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Emotional distress some women experience prior to undergoing fertility treatment appears to have no bearing on the likeihood that the treatment will result in a successful pregnancy, according to a literature analysis published Feb. 23 in BMJ.
FRIDAY, Feb. 25 (HealthDay News) -- The emotional distress some women experience prior to undergoing fertility treatment appears to have no bearing on the likelihood that the treatment will result in a successful pregnancy, according to a literature analysis published Feb. 23 in BMJ.
Jacky Boivin, Ph.D., of Cardiff University in the United Kingdom, and colleagues conducted a meta-analysis of 14 studies with 3,583 infertile women undergoing fertility treatment to examine whether emotional distress in women prior to treatment has any impact on their ability to become pregnant after undergoing a cycle of assisted reproductive technology.
The researchers found that pretreatment distress (anxiety or depression) was not associated with the achievement of pregnancy after a cycle of assisted reproductive technology. Subgroup analyses according to previous experience of assisted reproductive technology were not significant; nor were composition of the not-pregnant group or timing of the emotional assessment. The researchers found that the effect size did not vary according to study quality, but a significant subgroup analysis on timing of pregnancy test, a contour enhanced funnel plot, and Egger's test indicated moderate publication bias.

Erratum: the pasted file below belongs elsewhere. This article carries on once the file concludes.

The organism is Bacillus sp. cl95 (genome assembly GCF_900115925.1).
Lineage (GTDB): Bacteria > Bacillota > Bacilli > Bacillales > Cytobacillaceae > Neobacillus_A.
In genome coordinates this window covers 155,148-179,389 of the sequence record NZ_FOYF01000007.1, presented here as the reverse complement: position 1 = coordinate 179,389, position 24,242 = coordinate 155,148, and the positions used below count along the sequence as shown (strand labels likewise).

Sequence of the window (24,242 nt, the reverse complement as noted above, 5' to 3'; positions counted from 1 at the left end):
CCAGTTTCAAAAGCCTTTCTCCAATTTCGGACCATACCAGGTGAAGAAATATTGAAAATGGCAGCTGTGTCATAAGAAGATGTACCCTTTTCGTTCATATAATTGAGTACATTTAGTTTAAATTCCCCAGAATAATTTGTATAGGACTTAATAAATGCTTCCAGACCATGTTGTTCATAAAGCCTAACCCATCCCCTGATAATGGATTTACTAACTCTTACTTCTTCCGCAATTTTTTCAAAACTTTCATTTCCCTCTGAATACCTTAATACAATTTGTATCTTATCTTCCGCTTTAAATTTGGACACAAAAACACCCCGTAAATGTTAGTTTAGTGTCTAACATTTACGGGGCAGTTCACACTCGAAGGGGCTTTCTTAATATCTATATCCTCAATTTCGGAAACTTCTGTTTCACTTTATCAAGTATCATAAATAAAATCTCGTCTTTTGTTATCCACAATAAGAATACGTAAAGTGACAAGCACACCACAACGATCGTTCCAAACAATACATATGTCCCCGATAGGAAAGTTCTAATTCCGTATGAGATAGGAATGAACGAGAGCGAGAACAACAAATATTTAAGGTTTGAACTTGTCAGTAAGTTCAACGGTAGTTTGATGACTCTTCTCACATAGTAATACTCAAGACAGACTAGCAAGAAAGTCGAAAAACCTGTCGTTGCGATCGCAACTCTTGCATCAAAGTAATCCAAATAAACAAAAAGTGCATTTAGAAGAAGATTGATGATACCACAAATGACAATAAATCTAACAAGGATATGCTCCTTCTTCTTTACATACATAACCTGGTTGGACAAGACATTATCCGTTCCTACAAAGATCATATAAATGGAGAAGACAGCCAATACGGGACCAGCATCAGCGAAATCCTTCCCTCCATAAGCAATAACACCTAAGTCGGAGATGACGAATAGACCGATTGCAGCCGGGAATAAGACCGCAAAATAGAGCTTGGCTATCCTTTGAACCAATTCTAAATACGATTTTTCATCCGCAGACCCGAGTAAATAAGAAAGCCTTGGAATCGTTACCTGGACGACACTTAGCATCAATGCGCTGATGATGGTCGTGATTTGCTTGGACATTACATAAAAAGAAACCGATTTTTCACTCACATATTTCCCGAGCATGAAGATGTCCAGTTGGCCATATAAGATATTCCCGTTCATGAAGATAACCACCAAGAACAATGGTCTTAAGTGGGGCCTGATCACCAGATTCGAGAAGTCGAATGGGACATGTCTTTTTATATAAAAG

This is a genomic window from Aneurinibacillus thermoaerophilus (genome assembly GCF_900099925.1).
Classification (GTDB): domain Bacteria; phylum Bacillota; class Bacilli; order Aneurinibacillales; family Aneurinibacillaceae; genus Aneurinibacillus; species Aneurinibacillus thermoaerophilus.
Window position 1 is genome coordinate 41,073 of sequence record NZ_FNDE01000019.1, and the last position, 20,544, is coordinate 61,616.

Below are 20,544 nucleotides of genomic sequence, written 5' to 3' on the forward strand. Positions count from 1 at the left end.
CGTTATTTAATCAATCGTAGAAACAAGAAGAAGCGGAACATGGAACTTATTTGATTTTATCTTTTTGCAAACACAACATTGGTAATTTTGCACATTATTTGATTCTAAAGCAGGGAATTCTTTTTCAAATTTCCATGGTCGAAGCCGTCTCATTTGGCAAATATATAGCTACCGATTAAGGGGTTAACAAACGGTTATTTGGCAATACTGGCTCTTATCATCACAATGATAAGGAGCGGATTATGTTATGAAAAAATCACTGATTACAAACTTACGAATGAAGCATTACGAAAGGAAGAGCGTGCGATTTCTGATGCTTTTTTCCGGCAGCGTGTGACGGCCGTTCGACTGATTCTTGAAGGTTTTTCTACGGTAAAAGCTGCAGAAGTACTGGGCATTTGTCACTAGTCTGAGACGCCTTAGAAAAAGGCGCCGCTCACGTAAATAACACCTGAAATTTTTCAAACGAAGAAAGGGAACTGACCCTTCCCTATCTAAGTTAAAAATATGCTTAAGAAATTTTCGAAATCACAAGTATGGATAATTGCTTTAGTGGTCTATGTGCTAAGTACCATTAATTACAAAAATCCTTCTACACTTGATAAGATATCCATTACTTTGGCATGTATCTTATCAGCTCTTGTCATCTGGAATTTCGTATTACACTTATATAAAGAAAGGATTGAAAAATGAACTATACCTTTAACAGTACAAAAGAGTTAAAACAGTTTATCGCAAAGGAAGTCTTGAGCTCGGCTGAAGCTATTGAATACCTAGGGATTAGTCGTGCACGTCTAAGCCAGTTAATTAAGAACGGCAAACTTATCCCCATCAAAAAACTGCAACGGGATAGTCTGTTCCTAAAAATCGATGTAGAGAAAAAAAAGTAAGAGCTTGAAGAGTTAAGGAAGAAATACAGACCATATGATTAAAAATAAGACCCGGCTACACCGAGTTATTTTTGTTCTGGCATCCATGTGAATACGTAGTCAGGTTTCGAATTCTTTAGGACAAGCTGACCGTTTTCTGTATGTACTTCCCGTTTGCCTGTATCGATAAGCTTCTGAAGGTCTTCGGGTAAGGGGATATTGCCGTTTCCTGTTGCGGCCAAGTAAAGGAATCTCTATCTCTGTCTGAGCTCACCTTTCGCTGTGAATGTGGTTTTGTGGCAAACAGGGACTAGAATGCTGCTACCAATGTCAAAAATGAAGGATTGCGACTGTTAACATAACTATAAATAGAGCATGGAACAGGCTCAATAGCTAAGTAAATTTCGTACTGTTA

"The findings of this meta-analysis should reassure women and doctors that emotional distress caused by fertility problems or other life events co-occurring with treatment will not compromise the chance of becoming pregnant," the authors write.